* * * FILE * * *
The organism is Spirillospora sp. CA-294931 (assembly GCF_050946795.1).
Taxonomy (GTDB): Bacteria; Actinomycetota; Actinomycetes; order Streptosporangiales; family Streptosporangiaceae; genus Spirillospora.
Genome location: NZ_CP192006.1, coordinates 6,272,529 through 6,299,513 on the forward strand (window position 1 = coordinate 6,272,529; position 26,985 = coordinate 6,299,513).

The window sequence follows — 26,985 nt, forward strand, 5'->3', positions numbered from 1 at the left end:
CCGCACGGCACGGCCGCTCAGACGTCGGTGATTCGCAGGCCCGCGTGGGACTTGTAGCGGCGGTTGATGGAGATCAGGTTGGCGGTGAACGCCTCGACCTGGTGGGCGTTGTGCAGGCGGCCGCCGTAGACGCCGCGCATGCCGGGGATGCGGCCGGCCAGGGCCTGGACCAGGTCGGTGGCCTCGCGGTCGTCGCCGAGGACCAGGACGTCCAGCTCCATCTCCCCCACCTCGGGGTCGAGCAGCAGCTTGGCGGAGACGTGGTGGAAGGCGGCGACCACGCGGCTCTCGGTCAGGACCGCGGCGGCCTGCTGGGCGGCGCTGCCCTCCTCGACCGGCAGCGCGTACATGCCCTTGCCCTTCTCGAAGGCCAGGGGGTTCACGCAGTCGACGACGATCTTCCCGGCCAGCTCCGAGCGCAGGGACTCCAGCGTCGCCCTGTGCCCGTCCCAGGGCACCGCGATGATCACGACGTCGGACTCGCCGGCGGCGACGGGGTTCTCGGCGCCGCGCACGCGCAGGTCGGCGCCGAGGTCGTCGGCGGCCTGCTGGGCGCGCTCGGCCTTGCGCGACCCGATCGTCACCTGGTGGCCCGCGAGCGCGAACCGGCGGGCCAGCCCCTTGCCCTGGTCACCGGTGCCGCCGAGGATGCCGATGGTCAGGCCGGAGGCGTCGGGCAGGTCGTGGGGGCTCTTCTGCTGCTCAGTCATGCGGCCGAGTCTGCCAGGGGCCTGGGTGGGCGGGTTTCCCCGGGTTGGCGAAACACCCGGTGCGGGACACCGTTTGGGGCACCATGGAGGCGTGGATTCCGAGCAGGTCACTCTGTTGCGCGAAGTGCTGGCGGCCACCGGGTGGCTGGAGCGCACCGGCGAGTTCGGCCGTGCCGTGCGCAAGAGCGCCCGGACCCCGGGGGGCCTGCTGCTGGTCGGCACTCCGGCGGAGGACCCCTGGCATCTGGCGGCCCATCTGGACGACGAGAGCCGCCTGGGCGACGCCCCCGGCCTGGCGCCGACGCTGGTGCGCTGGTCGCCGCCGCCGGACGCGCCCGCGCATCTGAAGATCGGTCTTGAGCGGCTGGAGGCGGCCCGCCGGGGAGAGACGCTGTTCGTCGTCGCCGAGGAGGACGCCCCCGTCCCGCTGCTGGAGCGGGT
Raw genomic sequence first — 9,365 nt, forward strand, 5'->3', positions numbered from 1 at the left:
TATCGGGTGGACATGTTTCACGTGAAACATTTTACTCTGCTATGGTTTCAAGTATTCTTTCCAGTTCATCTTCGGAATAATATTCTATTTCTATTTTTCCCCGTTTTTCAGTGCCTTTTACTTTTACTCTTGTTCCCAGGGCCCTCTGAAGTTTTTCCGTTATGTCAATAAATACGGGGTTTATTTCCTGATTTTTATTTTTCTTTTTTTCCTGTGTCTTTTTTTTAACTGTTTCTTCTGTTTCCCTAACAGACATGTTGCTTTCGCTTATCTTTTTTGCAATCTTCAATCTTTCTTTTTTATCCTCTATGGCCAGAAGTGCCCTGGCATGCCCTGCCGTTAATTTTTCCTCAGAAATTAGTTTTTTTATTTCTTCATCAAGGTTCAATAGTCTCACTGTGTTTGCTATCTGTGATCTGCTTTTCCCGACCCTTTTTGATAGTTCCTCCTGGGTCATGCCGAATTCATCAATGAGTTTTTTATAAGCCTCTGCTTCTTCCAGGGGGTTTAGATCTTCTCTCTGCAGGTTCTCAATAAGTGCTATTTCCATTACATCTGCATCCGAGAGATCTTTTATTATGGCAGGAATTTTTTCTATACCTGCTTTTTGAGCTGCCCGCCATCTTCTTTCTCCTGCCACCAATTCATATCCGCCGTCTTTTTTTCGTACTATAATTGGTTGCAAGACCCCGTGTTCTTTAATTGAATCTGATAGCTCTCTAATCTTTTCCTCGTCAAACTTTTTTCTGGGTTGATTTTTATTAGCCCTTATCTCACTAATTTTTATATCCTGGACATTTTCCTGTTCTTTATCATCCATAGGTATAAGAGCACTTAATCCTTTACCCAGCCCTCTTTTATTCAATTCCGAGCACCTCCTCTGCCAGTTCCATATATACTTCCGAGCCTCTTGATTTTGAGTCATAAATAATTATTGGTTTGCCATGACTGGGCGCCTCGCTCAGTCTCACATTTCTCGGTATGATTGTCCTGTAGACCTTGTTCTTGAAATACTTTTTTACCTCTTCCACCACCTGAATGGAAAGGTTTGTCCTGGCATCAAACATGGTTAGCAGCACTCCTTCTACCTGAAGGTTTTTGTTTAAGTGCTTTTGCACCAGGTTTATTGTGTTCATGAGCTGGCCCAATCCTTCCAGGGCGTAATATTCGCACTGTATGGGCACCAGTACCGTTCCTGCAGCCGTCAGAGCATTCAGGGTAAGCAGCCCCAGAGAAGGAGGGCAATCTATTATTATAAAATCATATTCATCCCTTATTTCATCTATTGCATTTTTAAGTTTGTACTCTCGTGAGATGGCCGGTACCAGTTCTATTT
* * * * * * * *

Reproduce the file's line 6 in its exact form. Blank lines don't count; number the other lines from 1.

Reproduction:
Raw genomic sequence first — 9,365 nt, forward strand, 5'->3', positions numbered from 1 at the left: